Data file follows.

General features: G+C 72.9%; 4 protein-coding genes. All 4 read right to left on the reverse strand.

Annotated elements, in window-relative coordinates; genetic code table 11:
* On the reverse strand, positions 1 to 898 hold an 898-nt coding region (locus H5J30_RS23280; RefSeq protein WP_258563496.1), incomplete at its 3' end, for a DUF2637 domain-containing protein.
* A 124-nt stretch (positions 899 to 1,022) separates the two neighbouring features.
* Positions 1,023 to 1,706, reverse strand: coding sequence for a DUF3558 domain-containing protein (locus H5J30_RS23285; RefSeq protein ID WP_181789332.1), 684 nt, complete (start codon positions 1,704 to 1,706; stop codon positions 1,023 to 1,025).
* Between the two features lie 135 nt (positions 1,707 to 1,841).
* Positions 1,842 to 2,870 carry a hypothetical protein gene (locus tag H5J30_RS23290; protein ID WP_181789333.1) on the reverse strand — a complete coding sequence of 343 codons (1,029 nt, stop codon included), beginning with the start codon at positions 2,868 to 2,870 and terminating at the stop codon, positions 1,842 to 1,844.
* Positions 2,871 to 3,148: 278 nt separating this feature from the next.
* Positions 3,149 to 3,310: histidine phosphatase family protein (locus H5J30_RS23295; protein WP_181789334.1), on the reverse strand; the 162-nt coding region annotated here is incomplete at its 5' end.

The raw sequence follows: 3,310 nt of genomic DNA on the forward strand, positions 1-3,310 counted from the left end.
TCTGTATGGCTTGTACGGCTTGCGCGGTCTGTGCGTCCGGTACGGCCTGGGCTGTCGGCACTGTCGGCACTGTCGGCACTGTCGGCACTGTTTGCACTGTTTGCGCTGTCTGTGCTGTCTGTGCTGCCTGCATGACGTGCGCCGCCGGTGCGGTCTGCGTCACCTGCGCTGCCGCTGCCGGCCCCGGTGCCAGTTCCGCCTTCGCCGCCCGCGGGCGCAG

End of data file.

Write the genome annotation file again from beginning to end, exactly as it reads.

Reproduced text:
General features: G+C 72.9%; 4 protein-coding genes. All 4 read right to left on the reverse strand.

Annotated elements, in window-relative coordinates; genetic code table 11:
* On the reverse strand, positions 1 to 898 hold an 898-nt coding region (locus H5J30_RS23280; RefSeq protein WP_258563496.1), incomplete at its 3' end, for a DUF2637 domain-containing protein.
* A 124-nt stretch (positions 899 to 1,022) separates the two neighbouring features.
* Positions 1,023 to 1,706, reverse strand: coding sequence for a DUF3558 domain-containing protein (locus H5J30_RS23285; RefSeq protein ID WP_181789332.1), 684 nt, complete (start codon positions 1,704 to 1,706; stop codon positions 1,023 to 1,025).
* Between the two features lie 135 nt (positions 1,707 to 1,841).
* Positions 1,842 to 2,870 carry a hypothetical protein gene (locus tag H5J30_RS23290; protein ID WP_181789333.1) on the reverse strand — a complete coding sequence of 343 codons (1,029 nt, stop codon included), beginning with the start codon at positions 2,868 to 2,870 and terminating at the stop codon, positions 1,842 to 1,844.
* Positions 2,871 to 3,148: 278 nt separating this feature from the next.
* Positions 3,149 to 3,310: histidine phosphatase family protein (locus H5J30_RS23295; protein WP_181789334.1), on the reverse strand; the 162-nt coding region annotated here is incomplete at its 5' end.

The raw sequence follows: 3,310 nt of genomic DNA on the forward strand, positions 1-3,310 counted from the left end.
TCTGTATGGCTTGTACGGCTTGCGCGGTCTGTGCGTCCGGTACGGCCTGGGCTGTCGGCACTGTCGGCACTGTCGGCACTGTCGGCACTGTTTGCACTGTTTGCGCTGTCTGTGCTGTCTGTGCTGCCTGCATGACGTGCGCCGCCGGTGCGGTCTGCGTCACCTGCGCTGCCGCTGCCGGCCCCGGTGCCAGTTCCGCCTTCGCCGCCCGCGGGCGCAG